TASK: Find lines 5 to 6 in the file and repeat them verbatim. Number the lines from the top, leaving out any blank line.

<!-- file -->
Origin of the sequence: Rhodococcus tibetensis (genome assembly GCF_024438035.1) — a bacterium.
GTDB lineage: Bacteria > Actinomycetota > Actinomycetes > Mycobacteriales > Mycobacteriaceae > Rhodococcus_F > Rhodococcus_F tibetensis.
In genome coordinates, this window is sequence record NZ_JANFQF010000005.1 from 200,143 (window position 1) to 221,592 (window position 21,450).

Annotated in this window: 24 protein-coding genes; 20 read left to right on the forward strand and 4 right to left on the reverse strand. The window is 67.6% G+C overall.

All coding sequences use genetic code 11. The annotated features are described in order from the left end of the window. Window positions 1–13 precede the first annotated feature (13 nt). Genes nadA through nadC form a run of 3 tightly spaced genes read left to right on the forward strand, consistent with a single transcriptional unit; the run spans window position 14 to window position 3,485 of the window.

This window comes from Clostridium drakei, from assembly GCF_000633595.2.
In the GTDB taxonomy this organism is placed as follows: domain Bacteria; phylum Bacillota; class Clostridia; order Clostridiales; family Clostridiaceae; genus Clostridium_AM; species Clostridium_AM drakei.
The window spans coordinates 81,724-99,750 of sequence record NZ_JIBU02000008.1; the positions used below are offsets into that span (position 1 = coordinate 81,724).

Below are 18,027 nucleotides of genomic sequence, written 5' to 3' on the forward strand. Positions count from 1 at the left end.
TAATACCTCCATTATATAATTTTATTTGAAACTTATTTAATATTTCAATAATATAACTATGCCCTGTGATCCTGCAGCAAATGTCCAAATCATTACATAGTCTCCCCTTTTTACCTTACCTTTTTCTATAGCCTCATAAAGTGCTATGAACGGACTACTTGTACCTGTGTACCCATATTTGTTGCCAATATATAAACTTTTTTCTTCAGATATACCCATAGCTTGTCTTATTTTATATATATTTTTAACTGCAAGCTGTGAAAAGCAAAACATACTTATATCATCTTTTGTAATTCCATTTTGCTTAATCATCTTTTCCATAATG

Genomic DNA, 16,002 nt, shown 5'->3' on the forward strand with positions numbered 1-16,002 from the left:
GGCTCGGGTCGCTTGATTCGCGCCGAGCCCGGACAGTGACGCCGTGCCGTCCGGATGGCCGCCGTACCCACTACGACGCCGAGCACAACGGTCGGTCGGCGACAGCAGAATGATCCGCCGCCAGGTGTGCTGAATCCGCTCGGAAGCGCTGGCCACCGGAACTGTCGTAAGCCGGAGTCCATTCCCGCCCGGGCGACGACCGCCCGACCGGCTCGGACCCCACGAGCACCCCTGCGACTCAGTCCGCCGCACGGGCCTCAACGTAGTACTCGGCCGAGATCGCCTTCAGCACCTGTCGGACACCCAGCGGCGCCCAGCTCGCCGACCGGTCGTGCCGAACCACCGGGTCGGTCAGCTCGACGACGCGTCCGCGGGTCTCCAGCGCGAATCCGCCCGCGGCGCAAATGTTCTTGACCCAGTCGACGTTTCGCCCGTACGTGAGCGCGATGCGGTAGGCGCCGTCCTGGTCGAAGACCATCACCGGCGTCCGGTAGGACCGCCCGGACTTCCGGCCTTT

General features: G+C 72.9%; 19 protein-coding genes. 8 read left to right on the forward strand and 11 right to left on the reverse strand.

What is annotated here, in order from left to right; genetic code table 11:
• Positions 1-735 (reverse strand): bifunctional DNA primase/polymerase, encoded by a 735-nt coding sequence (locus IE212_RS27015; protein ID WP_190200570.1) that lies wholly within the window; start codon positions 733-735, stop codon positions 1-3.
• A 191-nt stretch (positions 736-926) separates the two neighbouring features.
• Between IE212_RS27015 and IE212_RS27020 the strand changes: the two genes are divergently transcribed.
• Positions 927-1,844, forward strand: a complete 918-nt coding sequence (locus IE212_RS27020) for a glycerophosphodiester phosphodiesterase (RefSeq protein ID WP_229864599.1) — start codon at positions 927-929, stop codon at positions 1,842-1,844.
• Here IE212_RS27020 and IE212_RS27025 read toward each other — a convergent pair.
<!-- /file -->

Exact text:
All coding sequences use genetic code 11. The annotated features are described in order from the left end of the window. Window positions 1–13 precede the first annotated feature (13 nt). Genes nadA through nadC form a run of 3 tightly spaced genes read left to right on the forward strand, consistent with a single transcriptional unit; the run spans window position 14 to window position 3,485 of the window.

This window comes from Clostridium drakei, from assembly GCF_000633595.2.